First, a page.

An entrepreneur's guide to complying with the Privacy Act Australia 2023 that provides compliance examples provided by the government of Australia.
Complying with AML and KYC Regulations in Australia
Fighting financial fraud in today’s digital age is a global concern. In Australia, irrespective of the industry, all businesses must comply with Know Your Customer (KYC) and Anti Money Laundering (AML) regulations.
At its core, KYC refers to verifying their customer’s details to ensure that they are who they claim to be and ensuring that they are not listed on any sanctions lists before providing any services. KYC and AML policies in Australia are regulated by the Australian Transaction Reports and Analysis Centre (AUSTRAC).
Compliance isn’t a suggestion – the penalty for failing to do so can cost a business as much as $1.3 billion as levied against Australian bank, Westpac in 2020.
Let’s dive into the steps businesses in Australia must take to comply with these regulations.
Australia Anti-Money Laundering and Counter-Terrorism Financing (AML/CTF) Act
The AML/CTF Act in Australia was passed in 2006. It has since been enhanced several times to regulate business activities in the financial services, digital currency exchange, bullion and gambling sectors.
These activities are known as designated services and are known to have a high risk of money laundering, terror financing and other criminal activities. Any business that provides such designated services is known as a reporting entity and must fulfill the following requirements:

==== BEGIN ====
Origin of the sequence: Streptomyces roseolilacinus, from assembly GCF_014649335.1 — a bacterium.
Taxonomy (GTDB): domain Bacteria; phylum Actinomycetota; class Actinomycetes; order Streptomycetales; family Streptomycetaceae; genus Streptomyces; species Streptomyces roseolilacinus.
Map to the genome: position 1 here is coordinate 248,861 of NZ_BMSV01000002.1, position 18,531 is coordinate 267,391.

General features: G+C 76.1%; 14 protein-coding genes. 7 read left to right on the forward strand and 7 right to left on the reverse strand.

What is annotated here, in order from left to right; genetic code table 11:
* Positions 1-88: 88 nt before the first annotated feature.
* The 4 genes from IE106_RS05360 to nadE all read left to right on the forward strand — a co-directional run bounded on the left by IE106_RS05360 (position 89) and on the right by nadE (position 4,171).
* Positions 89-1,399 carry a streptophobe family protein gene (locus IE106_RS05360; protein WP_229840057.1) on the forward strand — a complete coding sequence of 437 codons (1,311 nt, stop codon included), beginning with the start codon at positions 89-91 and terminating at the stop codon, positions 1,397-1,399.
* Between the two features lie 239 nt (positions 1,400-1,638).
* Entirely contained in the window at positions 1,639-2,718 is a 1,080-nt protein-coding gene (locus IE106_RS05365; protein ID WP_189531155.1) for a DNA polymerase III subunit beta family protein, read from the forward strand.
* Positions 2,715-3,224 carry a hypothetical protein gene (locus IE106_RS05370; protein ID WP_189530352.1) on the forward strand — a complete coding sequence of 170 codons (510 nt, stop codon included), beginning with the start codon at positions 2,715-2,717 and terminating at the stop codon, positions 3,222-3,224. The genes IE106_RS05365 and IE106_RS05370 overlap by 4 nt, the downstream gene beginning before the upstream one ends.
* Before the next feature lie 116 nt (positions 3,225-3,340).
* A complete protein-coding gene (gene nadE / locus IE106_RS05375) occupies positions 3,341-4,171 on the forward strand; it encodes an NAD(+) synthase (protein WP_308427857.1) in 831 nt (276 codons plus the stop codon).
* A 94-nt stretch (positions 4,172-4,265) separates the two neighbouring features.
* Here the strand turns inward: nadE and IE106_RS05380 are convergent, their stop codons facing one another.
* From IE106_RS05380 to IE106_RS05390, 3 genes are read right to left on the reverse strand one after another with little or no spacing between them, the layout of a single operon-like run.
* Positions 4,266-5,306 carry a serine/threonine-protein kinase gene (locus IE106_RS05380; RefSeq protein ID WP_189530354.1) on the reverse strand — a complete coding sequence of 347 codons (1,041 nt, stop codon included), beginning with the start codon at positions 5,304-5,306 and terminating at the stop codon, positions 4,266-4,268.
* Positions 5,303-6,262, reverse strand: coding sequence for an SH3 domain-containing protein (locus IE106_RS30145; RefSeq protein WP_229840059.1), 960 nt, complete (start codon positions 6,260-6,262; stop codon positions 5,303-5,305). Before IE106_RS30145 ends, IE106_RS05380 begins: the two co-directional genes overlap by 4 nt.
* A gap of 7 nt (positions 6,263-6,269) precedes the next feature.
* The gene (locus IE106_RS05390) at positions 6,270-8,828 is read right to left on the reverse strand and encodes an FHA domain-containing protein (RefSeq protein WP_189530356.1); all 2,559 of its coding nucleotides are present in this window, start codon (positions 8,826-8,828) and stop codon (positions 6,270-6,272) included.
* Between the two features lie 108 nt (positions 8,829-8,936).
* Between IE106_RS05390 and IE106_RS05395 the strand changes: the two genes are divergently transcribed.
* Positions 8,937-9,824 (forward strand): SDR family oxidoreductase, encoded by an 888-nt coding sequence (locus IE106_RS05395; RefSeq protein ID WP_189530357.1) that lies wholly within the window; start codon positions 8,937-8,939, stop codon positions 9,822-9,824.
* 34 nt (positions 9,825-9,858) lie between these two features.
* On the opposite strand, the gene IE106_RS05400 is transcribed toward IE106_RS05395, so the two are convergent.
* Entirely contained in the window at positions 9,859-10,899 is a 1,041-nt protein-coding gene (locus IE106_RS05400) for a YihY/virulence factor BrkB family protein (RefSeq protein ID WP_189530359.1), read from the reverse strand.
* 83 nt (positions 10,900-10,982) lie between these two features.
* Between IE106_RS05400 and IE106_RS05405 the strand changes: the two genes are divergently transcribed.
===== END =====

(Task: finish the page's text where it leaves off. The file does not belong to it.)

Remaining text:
- The business must be registered and enrolled with AUSTRAC
- The business must have an internal AML/CTF program
- The business must conduct customer due diligence including identity verification
- The business must conduct ongoing due diligence
- Any and all suspicious activity/transactions must be reported
- The business must maintain records of all transactions and related activities
These businesses need to design customer identification procedures based on:
- The nature, complexity and size of a business
- The purpose of having business relationships with customers
- The type of designated services offered
- How the services are offered
- The type of ML/TF risk faced by the business
- The type of customers
- The customer’s sources of wealth
- The control structure of the business’s non-individual customers
- The foreign jurisdictions the company does business with
Establishing KYC Compliance Processes
KYC procedures have different goals for individual customers and entities such as companies, associations, trusts, etc. However, the reference source used for customer identification procedures must meet the same standards. They must be:
- Able to be additionally authenticated
- Maintained by a government body under legislation
KYC and AML for Individuals
Complying with KYC norms for individuals involves collecting and verifying personal details such as the individual’s full name, residential address and date of birth. These details can be verified through documents or an electronic verification tool. The documents that can be used to verify customer identities include:
- Original primary photographic identification documents:
- Australian/ foreign passport
- Driver’s license
- Government-issued ID card
- National ID cards issued by the UN or foreign government
- Original primary non-photographic identification documents: